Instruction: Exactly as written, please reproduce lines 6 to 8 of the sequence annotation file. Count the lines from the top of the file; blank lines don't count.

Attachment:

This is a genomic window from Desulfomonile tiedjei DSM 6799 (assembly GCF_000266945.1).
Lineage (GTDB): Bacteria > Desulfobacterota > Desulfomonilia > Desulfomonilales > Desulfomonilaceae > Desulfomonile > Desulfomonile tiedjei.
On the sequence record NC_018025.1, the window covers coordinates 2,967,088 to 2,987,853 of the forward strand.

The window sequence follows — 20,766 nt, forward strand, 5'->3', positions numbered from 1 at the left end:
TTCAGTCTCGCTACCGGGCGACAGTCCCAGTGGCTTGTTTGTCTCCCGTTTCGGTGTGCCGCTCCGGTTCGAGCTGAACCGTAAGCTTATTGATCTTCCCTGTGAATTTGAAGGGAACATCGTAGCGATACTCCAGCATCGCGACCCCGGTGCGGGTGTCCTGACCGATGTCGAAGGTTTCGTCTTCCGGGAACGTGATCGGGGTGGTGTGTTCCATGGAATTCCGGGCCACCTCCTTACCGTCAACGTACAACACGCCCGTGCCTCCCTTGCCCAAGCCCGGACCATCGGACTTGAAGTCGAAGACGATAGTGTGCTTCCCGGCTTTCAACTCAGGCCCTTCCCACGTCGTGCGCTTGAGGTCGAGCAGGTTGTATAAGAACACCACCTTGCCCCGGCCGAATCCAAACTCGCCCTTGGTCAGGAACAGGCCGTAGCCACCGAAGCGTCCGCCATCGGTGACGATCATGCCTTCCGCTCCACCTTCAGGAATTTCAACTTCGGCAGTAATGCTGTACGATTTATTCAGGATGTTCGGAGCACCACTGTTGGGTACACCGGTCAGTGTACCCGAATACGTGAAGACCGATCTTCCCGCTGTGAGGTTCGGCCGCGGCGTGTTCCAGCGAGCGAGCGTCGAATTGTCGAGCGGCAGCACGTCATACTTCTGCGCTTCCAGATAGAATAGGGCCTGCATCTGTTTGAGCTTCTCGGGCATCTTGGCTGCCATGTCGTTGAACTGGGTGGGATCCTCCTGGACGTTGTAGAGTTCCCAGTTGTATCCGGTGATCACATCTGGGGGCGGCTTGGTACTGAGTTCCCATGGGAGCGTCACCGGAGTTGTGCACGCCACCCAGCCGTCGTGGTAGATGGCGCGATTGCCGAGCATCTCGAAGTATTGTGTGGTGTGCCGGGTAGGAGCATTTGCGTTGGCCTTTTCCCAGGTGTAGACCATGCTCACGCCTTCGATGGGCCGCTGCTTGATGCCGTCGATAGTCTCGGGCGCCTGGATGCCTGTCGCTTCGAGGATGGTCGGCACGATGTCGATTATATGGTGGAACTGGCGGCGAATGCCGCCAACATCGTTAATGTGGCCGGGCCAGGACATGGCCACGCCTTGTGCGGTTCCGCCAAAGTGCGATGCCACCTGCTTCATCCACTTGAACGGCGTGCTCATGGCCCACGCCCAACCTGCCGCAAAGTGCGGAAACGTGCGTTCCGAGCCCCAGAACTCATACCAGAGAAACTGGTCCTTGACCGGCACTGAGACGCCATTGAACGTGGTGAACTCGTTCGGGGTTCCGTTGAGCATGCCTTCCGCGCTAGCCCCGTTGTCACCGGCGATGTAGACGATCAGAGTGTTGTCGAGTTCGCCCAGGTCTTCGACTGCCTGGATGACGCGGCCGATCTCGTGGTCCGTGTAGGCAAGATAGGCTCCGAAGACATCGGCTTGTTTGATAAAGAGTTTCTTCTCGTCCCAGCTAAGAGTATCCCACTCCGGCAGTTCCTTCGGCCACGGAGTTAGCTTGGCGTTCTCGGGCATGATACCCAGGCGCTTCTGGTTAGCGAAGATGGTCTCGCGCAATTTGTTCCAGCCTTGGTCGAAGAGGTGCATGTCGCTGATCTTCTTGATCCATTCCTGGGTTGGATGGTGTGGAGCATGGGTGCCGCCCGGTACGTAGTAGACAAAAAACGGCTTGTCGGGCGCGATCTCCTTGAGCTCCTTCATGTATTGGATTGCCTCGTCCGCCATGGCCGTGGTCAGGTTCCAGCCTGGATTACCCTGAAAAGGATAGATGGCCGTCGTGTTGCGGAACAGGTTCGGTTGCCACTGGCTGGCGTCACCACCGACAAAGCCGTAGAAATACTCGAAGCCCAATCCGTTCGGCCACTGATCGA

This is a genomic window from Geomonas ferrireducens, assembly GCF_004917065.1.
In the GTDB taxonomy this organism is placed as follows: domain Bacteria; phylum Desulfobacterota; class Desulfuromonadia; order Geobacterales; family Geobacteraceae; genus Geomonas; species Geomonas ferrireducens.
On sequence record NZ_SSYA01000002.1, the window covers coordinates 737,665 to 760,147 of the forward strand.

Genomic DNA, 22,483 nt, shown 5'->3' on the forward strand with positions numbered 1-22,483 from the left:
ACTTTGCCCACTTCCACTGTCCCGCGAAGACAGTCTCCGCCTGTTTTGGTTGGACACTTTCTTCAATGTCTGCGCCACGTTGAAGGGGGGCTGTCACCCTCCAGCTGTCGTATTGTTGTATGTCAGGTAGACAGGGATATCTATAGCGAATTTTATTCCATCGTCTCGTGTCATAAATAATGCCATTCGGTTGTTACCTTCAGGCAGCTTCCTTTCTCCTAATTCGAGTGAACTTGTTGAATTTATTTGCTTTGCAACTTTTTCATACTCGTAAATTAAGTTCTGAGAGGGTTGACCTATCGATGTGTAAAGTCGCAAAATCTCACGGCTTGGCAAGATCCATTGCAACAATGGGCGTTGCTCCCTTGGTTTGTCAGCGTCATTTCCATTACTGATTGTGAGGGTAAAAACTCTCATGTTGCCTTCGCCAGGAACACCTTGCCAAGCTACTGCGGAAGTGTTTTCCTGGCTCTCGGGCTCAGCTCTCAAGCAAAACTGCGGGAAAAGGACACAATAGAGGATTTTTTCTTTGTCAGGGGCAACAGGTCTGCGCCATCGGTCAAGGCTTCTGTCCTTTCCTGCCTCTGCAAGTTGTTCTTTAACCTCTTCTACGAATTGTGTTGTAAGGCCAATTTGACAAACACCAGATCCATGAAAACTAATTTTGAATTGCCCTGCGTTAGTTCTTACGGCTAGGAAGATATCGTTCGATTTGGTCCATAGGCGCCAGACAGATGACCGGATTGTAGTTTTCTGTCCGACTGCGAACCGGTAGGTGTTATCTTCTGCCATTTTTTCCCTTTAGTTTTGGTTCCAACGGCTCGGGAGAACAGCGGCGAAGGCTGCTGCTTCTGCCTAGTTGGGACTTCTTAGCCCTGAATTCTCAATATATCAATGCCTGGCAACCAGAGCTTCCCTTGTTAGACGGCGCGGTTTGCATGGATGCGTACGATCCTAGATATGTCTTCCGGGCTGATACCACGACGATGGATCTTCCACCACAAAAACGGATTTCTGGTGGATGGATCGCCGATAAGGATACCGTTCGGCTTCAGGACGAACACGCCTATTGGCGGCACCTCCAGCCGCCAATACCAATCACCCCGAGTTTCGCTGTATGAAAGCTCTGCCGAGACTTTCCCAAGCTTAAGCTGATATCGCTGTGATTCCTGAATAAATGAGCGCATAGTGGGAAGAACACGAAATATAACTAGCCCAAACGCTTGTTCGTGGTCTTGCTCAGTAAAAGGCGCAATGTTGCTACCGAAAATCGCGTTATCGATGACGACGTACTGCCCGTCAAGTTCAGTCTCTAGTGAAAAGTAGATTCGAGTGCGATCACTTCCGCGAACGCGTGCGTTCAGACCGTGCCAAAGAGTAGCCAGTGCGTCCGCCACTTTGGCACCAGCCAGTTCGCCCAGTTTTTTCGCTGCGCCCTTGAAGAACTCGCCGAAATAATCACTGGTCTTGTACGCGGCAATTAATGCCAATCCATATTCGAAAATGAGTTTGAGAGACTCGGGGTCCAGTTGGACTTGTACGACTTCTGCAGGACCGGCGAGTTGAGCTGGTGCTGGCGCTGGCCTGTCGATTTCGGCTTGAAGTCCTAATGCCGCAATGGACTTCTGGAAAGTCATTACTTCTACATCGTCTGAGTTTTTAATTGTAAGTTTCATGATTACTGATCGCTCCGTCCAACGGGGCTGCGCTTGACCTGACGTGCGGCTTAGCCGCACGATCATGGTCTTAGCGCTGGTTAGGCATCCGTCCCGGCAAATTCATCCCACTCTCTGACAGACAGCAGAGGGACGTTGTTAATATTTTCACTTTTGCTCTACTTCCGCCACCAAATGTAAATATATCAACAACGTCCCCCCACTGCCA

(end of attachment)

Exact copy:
This is a genomic window from Geomonas ferrireducens, assembly GCF_004917065.1.
In the GTDB taxonomy this organism is placed as follows: domain Bacteria; phylum Desulfobacterota; class Desulfuromonadia; order Geobacterales; family Geobacteraceae; genus Geomonas; species Geomonas ferrireducens.
On sequence record NZ_SSYA01000002.1, the window covers coordinates 737,665 to 760,147 of the forward strand.